Every Christmas, I hand-craft ornaments from acrylic clay to give to relatives and friends. Each ornaments represents something important that happened in my life during the year. Last year, for instance, we went to Paris for the first time, so I made tiny frogs in berets, smoking and drinking wine (Yeah, I know–not PC. But they were cute). The year my story collection first came out, I made little devils reading books. I’ve commemorated each grandkid’s birth—Grey’s baby figure wore a Red Sox cap, a two-fer because he was born in 2004. You get the idea.

This year’s ornament is a bedbug.

Bedbugs are all the fashion this year in NYC. They’ve graced the cover of the New Yorker, popped up in city offices, stalked Victoria’s Secret, and been discovered in Howard Stern’s studio (Seth Meyers, on Saturday Night Live’s news: “’This is disgusting,’ said the bedbugs.”). The venerable, regally-overpriced Bergdorf Goodman keeps a bedbug-sniffing beagle in the store to reassure personal shoppers that their clients’ Gucci won’t be Itchi. Visitors to posh Manhattan hotels set up their luggage racks in the bathrooms. Even homeless New Yorkers no longer adopt abandoned mattresses off the sidewalk.

Our building’s hired exterminator warns us to bring flashlights to the movie theatre. “You shine ‘em on the seat and check out every seam,” he says. “Every inch. You check the seats on either side, and in front and back. You get home, you stand in the bathtub, strip, shake off all your clothes. They can’t crawl outa of the tub—too steep, y’know?”

Our management company hires the exterminator primarily to eliminate what Brooklynites call waterbugs, which are to cockroaches what Shaq is to WeeMan. Every month, the guy puts a dab of goo in each of our cupboards. We never had waterbugs in our cupboards until after he started doing this. I’m not sure I would hire him to exterminate bedbugs, if I had them.

Although our downstairs neighbors claim he did a decent job with theirs.

The downstairs neighbors moved in last Spring—a lovely couple with a burly little toddler. I welcomed them with a plate of cookies.

A few days after they unpacked, they noticed teensy reddish-brown bugs in their new apartment. Were these baby cockroaches? They checked them out on the Internet.

They weren’t.

I ran into my new neighbor in the courtyard, and she sheepishly confessed that they had bedbugs. Sheepishly, because bedbugs are the Leprosy of 21st century New York. Friends shun you. People don’t invite you to dinner. They never, never come to visit.

My neighbor told me the van carrying their furniture from their old—bedbug-free—apartment was infested.

“I thought of you and felt terrible,” she said. “I thought, She gives me cookies; I give her bedbugs.”

If you have cockroaches in New York, you put dabs of goo in your cupboards. If you have moths, you clean out your closets and scatter moth balls or cedar. If you have carpet beetles, you dry clean and use insecticides. If you have mosquitoes, you spray chemicals and slather yourself with Off. If you have head lice, you shampoo, run a nit comb through your hair, wash your linen, air your pillows. If you have fleas, you spread flea powder, vacuum, spray and put drops of stuff on the back of your pet’s neck.

If you have bedbugs, you get an exterminator. Then you throw out your upholstered furniture, mattresses, bedding, drapes, carpeting—plastic-wrapping everything before you haul it to the curb, if you’re a good citizen. You encase new mattresses in pricy BedBugBags and duct-tape over the zippers. You wash clothes in scalding water, seal dry-cleanables in plastic bags with bug killer, run luggage, books, toys, shoes, and objets d’art through a special heat unit. You scrub, vacuum, calk. Then you bring in a bedbug-sniffing dog, if you can find one who’s not occupied at Bergdorf-Goodman, to make sure you’re clean.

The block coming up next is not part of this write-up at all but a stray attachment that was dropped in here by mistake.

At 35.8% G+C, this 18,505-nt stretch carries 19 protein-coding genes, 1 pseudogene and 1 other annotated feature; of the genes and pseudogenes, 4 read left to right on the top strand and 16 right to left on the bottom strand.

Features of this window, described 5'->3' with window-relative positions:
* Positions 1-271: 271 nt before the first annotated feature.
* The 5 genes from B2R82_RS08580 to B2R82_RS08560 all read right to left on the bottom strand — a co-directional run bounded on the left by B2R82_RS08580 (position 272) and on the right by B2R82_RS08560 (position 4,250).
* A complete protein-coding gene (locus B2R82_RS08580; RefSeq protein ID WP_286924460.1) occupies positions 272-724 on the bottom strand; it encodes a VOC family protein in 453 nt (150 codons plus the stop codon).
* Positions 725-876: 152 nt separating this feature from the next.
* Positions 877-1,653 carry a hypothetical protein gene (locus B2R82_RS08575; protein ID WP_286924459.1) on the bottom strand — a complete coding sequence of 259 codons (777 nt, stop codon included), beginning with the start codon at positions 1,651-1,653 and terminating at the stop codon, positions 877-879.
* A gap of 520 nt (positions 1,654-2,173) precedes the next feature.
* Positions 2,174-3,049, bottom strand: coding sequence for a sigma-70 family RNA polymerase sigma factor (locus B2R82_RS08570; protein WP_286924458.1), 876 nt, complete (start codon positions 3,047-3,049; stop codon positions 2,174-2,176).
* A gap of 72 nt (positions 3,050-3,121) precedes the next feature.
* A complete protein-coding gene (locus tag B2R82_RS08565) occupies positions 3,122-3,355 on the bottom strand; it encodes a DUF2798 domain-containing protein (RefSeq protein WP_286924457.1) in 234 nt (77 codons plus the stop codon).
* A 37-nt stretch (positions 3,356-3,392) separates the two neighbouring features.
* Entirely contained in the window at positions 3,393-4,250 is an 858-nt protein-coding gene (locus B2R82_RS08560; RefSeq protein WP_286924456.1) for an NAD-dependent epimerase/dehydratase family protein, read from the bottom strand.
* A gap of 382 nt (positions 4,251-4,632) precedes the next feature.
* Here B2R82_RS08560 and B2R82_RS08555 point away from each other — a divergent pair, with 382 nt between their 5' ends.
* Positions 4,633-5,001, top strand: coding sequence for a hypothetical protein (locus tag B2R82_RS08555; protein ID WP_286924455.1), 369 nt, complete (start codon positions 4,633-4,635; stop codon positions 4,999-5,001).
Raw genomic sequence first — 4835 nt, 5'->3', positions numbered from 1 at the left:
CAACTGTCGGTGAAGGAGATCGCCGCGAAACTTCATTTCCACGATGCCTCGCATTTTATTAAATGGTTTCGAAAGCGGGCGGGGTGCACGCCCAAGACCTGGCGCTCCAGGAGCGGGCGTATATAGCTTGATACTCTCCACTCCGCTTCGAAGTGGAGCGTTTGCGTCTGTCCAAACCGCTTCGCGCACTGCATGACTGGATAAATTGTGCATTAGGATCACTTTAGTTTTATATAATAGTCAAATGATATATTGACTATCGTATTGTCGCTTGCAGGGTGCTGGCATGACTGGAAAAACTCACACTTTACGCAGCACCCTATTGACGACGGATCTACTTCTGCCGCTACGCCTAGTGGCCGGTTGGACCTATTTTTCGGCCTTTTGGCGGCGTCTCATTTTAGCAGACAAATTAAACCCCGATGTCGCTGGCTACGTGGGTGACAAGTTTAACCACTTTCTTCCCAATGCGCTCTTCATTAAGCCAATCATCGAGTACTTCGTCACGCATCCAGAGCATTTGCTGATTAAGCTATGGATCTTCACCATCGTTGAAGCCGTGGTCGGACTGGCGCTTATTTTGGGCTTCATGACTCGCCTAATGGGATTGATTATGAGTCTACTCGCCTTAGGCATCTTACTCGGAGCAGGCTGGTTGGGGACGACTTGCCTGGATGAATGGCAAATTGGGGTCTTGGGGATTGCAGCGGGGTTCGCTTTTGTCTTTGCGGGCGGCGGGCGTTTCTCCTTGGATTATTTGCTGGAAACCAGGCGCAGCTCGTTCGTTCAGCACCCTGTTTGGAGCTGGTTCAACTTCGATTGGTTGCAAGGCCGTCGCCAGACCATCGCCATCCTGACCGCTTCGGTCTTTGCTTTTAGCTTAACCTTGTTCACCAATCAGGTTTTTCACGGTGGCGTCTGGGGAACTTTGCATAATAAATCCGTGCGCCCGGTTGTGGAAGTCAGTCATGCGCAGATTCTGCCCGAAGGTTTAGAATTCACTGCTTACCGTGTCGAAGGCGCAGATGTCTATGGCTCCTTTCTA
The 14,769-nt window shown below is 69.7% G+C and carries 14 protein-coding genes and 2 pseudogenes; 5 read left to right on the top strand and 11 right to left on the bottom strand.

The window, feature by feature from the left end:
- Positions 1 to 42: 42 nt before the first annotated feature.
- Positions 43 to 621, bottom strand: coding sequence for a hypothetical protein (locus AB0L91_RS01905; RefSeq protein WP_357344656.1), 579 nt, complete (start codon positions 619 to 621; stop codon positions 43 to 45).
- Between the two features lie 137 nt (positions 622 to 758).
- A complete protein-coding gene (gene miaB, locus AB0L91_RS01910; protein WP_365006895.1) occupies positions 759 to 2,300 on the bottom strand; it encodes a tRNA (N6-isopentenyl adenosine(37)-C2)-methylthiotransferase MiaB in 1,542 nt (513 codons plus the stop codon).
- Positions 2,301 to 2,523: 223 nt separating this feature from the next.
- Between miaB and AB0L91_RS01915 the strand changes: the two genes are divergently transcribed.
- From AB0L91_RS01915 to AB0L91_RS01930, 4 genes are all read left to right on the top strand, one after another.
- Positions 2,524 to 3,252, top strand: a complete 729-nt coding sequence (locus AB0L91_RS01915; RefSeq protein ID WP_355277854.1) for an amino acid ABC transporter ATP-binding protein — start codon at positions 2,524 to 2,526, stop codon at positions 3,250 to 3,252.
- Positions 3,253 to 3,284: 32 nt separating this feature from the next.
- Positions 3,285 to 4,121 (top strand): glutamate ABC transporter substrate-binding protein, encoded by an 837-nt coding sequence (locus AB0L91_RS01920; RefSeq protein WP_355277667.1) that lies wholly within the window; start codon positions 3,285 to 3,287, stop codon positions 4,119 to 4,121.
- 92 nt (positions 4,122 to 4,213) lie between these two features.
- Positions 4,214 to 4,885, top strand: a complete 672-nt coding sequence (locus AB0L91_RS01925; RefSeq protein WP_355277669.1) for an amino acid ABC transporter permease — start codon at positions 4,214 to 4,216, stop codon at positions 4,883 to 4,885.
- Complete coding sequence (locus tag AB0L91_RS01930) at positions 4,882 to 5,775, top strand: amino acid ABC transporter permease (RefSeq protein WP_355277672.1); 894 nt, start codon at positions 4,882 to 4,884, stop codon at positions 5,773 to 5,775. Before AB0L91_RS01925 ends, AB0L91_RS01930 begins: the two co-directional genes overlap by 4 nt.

Bedbugs are the most expensive critters in New York to get rid of. They are also, of all the bugs listed above, the most innocuous. Bedbugs bite, but they don’t give you diseases. They might make you itch, and hitchhike in your suitcase, but they don’t try to become a permanent part of your body. They don’t eat your winter coat or your Oriental rugs.

They’re just…icky.

My chat with my new neighbor gave me bedbug nightmares. I woke at night sweating, digging at imaginary bites.

So I stopped at the hardware store. I bought a spray called Kills Bedbugs II, and a tub of Kills Bedbugs Powder—which is merely diatomaceous earth, a natural compound used in swimming pool filters. I also bought a suitcase spray.

“Wow,” the checkout girl said.

“I don’t have bedbugs,” I said.

“Sure.”

“Seriously. It’s my neighbor.”

“Right.” She took my money.

“My neighbor downstairs. This is preventative.”

“Uh huh.” Was that a smirk? She handed me my bag. “Spray under your door.”

“Oh?”

“Keeps ‘em from spreading.” Definitely a smirk. “From those neighbors.”

Paul and I spent the next day hip-deep in chemicals. He sprayed the room margins and every crack in the floor and the walls with Kills Bedbugs II. I took apart every electrical outlet and switch plate and puffed Kills Bedbugs Powder inside, then capped the outlet holes with childproof shields to keep them dry. I threw powder behind the refrigerator, beneath the heaters and under the cupboards. I sprayed the hell out of our suitcases.

I even sprayed under the damned door.

I’ve seen no evidence of bedbugs. The building’s hired exterminator checked out all of our units and pronounced them clean.

My new neighbor is nervously optimistic, although she and her husband still sleep on a futon, and they run everything that comes into the apartment through their special heat unit.

I plan to make the poor souls some Christmas cookies soon. I’ll also bring them a hand-crafted ornament.

Although…I’m not sure they’ll want it.